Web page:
Nothing is more aggravating to baseball fans than a bad call by those officiating a game. And in New Jersey last week, the committee in charge of a little league program made a real stinker.
In an 8-1 vote, the South Orange-Maplewood (NJ) Babe Ruth/Cal Ripken baseball league rejected an offer from a local licensed firearms retailer to become a $300 sponsor for his son’s team because of the potential controversy it may cause.
Matt Carmel, owner of Constitution Arms in Maplewood, called the decision “arbitrary, capricious and unfair.”
According to the New Jersey Star-Ledger newspaper, the gun dealer and NRA-certified pistol instructor offered to sponsor his son’s little league team for an annual fee of $300–which would have included shirts bearing his store’s name–but was soundly rebuffed by the volunteer committee that oversees the league.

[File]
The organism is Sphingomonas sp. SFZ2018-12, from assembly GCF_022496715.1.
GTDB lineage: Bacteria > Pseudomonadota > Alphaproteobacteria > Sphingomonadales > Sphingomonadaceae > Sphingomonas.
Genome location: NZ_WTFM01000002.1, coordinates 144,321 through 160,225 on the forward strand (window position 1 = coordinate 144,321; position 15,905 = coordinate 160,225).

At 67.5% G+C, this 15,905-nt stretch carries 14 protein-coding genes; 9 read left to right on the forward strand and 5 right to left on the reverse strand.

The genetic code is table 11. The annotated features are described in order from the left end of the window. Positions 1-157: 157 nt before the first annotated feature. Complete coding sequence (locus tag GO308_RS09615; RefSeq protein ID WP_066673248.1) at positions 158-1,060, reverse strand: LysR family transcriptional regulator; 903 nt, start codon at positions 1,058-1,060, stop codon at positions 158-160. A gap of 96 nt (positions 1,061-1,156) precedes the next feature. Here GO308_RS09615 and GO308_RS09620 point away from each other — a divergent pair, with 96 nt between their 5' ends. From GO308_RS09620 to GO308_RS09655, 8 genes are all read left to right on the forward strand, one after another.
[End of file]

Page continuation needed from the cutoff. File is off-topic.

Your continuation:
“Personally…given the nature of that business, I’m certain there’d be quite a bit of contention,” Craig Gruber, secretary of the committee, told the newspaper. “We don’t need the headache…we have our hands full with deciding whether infield fly rules should be in effect for 9-year-olds.”
On learning of the situation in Maplewood, the president of the nation’s leading firearms trade association, the National Shooting Sports Foundation, wrote a letter to the Star-Ledger supporting Carmel and the shooting sports.
“As much as baseball is part of the history and fabric of American culture, so too is the Second Amendment, hunting and target shooting. The latter are activities that millions of youth participate in across America,” wrote NSSF president Steve Sanetti.
Sanetti went on to explain why it was patently unfair for the little league committee to attach any type of negative stigma to the responsible use and legal sale of firearms.
“The shooting sports are safe and fun for all, and a day at the range is an activity the entire family can enjoy. The lessons that organized youth sports teach involving sportsmanship, respect for teammates and authority, and winning and losing also apply to the shooting sports.”
And the letter concluded: “Since this was a policy call and not an ‘on the field’ judgment call, we urge a review of the decision before the umpires yell ‘play ball!'”